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Thursday, 22 May 2014

Sepia Saturday - Doll Memories

Sepia Saturday give bloggers an opportunity to share their family history and memories through photographs.

What has struck me in writing for Sepia Saturday is how limited the photographs were in my childhood -   either taken on a seaside holiday  or formal school portraits. Of course there was no flash for the average home camera - so no photographs of Christmas, birthday parties, or playing inside - nor do I have any taken in winter. So finding photos  for this prompt was a challenge.     

There were occasions when I stayed overnight with a friend (and vice versa), but the term "sleepover" had not yet reached us from America,  and it was very much a one-to-one arrangement - not a group of friends.  Even so we chatted into the night and did not get much sleep.  I cannot remember any photographs being taken of the occasion.

The same pattern continued with my own daughter and this is the nearest I can come to this week's theme - as she snuggled down in bed  with her menagerie  of furry friends. 

She  was never a particularly "teddy" girl - panda was her favourite.   Here is Scottie dog, with two owls perched on top of him and alongside  two pandas, a  koala  bear present  from Australia and a  Brownie, knitted from a pattern in "Woman's Weekly" magazine - a great source of ideas for home-made toys for children. 

What struck me in the prompt photograph is the girls looked quite grown up (by today's standard) to be playing with dolls.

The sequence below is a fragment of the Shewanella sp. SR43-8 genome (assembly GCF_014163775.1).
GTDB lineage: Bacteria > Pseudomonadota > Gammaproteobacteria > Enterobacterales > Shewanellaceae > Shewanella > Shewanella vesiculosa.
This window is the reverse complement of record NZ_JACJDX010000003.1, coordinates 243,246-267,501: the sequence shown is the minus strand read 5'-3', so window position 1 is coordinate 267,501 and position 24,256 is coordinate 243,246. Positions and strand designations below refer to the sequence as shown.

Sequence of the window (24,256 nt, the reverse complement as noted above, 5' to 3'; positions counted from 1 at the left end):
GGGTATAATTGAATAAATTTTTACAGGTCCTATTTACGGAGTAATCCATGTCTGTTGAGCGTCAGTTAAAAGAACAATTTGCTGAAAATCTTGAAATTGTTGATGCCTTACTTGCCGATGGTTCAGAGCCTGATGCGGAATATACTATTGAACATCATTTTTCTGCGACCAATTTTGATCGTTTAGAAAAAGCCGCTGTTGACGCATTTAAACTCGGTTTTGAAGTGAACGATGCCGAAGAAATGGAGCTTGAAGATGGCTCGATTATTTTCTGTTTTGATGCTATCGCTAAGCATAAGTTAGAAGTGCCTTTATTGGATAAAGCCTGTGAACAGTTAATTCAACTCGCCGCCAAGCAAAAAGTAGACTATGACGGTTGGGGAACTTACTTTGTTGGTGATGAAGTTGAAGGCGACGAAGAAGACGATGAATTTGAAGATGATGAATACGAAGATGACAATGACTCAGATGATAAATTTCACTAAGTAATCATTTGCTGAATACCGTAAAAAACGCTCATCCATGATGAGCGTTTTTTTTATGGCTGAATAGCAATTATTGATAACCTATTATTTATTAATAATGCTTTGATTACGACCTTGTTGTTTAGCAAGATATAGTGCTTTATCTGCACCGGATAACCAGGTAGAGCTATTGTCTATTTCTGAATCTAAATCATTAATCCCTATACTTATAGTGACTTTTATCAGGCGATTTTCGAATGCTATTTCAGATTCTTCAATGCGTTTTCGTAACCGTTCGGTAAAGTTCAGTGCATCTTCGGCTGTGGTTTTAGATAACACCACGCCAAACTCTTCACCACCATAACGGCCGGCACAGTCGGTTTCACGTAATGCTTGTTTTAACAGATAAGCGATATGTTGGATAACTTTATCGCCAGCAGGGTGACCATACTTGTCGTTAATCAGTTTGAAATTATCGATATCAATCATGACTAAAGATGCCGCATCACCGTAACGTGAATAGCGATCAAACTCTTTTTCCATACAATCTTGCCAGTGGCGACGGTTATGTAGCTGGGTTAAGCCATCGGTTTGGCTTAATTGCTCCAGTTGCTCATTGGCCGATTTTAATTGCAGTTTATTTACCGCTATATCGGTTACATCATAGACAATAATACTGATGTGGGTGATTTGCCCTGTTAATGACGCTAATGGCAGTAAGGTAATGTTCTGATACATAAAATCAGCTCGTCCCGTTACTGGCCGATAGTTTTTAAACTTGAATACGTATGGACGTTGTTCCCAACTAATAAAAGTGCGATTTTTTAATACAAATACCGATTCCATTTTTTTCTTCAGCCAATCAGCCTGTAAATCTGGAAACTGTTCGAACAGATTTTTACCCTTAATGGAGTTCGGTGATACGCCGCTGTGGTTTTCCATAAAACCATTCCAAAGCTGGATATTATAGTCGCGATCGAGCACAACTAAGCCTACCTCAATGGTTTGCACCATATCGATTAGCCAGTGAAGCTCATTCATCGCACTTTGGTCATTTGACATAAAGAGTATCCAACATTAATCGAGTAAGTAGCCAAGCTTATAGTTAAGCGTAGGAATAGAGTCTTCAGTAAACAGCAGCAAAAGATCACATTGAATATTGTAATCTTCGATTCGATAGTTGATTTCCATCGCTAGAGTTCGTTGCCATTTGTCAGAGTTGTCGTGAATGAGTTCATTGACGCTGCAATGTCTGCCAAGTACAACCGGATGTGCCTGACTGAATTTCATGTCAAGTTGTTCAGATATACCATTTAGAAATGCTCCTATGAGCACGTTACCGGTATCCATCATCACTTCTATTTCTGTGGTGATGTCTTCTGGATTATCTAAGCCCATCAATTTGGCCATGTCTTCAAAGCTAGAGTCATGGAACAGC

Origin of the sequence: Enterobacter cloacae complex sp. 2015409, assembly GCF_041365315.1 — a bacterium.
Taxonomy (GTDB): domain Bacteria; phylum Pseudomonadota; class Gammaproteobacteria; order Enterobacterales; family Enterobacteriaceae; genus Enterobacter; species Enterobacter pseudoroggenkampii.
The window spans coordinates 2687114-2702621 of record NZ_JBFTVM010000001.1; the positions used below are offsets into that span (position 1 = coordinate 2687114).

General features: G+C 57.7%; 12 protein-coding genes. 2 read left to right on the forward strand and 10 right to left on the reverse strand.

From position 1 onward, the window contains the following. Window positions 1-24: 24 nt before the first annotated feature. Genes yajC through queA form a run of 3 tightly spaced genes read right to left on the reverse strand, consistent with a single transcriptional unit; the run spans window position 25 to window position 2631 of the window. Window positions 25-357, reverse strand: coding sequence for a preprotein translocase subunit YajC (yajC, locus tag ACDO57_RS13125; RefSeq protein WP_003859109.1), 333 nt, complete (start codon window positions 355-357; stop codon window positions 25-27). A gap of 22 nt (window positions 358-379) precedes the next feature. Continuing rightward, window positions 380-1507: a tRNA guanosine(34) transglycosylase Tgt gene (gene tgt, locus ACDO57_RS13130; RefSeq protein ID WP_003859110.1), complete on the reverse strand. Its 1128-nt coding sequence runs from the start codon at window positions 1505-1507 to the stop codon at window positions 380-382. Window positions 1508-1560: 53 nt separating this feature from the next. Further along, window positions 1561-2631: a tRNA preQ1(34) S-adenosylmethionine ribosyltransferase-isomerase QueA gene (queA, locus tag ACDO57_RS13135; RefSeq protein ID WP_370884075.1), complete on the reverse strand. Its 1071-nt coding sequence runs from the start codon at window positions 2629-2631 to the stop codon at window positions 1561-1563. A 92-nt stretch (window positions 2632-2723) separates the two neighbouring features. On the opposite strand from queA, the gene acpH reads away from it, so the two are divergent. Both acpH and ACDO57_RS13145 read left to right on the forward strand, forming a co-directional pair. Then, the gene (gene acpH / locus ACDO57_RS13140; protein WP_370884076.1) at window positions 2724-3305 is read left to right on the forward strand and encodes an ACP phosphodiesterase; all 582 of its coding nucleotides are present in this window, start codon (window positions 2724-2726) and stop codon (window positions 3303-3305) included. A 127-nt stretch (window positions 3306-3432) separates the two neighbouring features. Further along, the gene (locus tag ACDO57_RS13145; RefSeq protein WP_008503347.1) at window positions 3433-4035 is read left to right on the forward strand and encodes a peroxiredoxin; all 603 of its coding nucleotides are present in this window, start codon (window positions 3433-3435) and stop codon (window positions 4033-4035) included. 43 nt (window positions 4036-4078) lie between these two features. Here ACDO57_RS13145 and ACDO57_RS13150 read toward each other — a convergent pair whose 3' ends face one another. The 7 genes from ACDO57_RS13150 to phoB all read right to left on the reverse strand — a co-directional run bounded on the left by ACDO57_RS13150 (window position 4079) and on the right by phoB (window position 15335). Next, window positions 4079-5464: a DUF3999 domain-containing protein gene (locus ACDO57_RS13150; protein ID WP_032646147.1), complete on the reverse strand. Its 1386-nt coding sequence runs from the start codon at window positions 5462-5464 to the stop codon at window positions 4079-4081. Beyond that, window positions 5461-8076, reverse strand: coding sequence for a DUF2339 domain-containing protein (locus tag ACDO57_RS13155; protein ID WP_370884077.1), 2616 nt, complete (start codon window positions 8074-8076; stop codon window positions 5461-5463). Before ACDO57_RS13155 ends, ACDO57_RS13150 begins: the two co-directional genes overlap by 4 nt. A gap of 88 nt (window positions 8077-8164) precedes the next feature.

I was a "dolly girl" -  I loved my dolls  which, as my mother was a dressmaker, were the smartest in the street.  With my best friend, Carol, we would wheel  our dolls' prams up and down the street  and put the dolls in their cot (an old box), with a crocheted blanket and lace trimmed pillow and quilt cover, again  courtesy of my mother, or set up the doll's tea set for a tea party.

My dolls were not particularly sophisticated, though I had one that said "Mama" if you pressed it in the right place.  My mother made rag dolls, but my very special doll she made me in 1953 for the Queen's Coronation, with a long fur trimmed purple velvet train, and embroidered, beaded dress.  I so wish now I had kept it as a family heirloom.   

I had a "Last Doll" for my 11th birthday, which seems in today's lifestyle, really old for a doll. The inspiration came from the book "Sarah Crewe or the little Princess", by Frances Hodgson-Burnett, where Sarah was given a grand doll with an extensive wardrobe on her 11th birthday.   I saw the book serialised on television and decided that would mark the end of my "dolly" era - it didn't really,  as I went on to collect costume dolls. 

And no - I have no photographs of my dolls at all.

Around the age of 8, my own daughter had a collection of Cindy dolls - the British version of Barbie, I think - with a lovely wardrobe of clothes again made by  my mother.